When asked for written directions for a pattern, I discovered pattern writing is not as easy as verbal and visual demonstration, so I began testing patterns to get a feel for writing them. Since then, I have discovered I enjoy the technical side of quilt making.

Victoria Rice (issue 4/2020)

I live in colorful Colorado. I am married with eight children, 21 grandchildren, and nine great-grandchildren. My favorite pastime is sewing.

I have been quilting for over 40 years and love creating beautiful quilts. I never dreamed I would design a quilt pattern but when the opportunity came to create my own quilt, I took the plunge. I enjoy going to quilting retreats and spending time with other quilters. The shopping part of quilting is my favorite part. Choosing the right fabrics for a pattern is so much fun. I love to experiment with different fabrics and colors. There seems to be a shortage of time, though, for sewing and quilting all the projects I want to do. Happy quilting to all!

Kathy Seaman Shaw (issue 5/2020)

Kathy Seaman Shaw began sewing in her pre-teens. No one taught her; it was just something she wanted to do. So, she researched and then just jumped in. That has become a constant repeat throughout her stitching experience. Now, she is the family seamstressor as she says, "Apparently the only person who knows how to thread a needle in the family". Nothing is too hard for her to attempt. Her most impressive accomplishments include family wedding and christening gowns.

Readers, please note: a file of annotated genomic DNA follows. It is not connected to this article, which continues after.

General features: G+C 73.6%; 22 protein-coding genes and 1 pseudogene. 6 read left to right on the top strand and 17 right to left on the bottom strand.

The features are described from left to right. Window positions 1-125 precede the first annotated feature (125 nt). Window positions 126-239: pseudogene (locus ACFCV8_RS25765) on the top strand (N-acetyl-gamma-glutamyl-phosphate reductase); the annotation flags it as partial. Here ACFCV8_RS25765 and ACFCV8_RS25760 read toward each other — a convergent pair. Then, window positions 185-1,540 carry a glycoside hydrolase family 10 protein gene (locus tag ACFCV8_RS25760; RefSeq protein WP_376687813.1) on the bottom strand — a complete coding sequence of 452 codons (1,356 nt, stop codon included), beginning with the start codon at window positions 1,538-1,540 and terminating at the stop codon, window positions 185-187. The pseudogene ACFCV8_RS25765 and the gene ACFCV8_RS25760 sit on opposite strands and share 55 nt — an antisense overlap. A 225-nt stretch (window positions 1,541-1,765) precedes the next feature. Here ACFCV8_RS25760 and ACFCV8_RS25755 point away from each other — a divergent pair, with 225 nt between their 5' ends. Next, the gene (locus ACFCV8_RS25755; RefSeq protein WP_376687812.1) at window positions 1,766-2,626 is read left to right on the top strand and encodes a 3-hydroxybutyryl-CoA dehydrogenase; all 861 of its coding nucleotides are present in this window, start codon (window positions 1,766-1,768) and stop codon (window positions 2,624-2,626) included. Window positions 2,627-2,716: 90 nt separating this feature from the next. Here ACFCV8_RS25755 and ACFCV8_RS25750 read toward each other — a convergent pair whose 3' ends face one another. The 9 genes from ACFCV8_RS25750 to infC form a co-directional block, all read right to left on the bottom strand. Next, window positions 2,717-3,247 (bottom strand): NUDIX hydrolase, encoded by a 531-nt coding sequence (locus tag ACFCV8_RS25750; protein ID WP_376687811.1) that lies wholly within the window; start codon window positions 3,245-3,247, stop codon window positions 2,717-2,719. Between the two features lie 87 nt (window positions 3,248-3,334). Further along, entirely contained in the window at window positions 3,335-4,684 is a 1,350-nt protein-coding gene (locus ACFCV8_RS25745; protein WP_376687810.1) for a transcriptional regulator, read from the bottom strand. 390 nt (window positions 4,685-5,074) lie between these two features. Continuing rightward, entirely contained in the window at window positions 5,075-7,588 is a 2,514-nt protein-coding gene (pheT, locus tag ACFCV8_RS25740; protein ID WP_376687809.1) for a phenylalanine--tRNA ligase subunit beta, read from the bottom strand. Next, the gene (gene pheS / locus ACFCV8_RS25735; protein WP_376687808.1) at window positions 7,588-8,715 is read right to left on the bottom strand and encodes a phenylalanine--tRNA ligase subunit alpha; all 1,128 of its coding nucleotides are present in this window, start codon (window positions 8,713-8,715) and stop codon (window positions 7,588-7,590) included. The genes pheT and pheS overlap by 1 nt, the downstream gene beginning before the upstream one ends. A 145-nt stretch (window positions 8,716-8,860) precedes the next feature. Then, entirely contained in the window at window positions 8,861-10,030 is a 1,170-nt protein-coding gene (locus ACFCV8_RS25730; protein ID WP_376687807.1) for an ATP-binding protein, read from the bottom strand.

Wherever she has lived, she has shared her knowledge and passion for the needle-arts by teaching basic skills in sewing, crocheting, cross-stitch, ribbon embroidery, beading, jewelry making, doll making, and quilting. She is passionate about teaching and learning. Today, she continues to nurture that love through her daily blog Shawkl Designs (www.shawkl.com) where she shares current projects, tutorials, and free online classes.

She is a prolific writer (books available at Amazon and C&T Publications). She teaches primarily within the southern United States and hosts an annual retreat for her readers and students

Amy Stirrup (issue 2/2021)